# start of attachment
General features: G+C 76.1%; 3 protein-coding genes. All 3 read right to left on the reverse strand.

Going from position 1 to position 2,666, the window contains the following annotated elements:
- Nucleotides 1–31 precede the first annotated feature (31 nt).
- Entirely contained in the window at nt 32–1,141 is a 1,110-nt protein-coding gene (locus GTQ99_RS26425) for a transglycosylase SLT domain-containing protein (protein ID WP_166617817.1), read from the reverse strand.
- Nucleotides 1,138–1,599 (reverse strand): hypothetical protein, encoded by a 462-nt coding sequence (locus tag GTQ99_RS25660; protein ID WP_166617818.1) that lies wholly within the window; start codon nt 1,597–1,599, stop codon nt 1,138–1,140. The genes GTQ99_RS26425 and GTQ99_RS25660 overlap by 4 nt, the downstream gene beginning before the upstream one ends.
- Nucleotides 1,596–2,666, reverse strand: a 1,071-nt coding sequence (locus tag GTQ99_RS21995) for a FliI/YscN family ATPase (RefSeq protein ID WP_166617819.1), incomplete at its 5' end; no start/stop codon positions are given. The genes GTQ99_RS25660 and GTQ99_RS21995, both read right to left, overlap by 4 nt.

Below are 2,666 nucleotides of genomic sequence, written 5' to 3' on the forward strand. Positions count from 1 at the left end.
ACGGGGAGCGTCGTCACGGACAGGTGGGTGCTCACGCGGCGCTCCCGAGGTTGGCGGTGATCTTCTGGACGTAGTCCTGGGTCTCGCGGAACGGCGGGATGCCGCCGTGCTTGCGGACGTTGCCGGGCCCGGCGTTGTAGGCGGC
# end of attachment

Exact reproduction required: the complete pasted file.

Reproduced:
General features: G+C 76.1%; 3 protein-coding genes. All 3 read right to left on the reverse strand.

Going from position 1 to position 2,666, the window contains the following annotated elements:
- Nucleotides 1–31 precede the first annotated feature (31 nt).
- Entirely contained in the window at nt 32–1,141 is a 1,110-nt protein-coding gene (locus GTQ99_RS26425) for a transglycosylase SLT domain-containing protein (protein ID WP_166617817.1), read from the reverse strand.
- Nucleotides 1,138–1,599 (reverse strand): hypothetical protein, encoded by a 462-nt coding sequence (locus tag GTQ99_RS25660; protein ID WP_166617818.1) that lies wholly within the window; start codon nt 1,597–1,599, stop codon nt 1,138–1,140. The genes GTQ99_RS26425 and GTQ99_RS25660 overlap by 4 nt, the downstream gene beginning before the upstream one ends.
- Nucleotides 1,596–2,666, reverse strand: a 1,071-nt coding sequence (locus tag GTQ99_RS21995) for a FliI/YscN family ATPase (RefSeq protein ID WP_166617819.1), incomplete at its 5' end; no start/stop codon positions are given. The genes GTQ99_RS25660 and GTQ99_RS21995, both read right to left, overlap by 4 nt.

Below are 2,666 nucleotides of genomic sequence, written 5' to 3' on the forward strand. Positions count from 1 at the left end.
ACGGGGAGCGTCGTCACGGACAGGTGGGTGCTCACGCGGCGCTCCCGAGGTTGGCGGTGATCTTCTGGACGTAGTCCTGGGTCTCGCGGAACGGCGGGATGCCGCCGTGCTTGCGGACGTTGCCGGGCCCGGCGTTGTAGGCGGC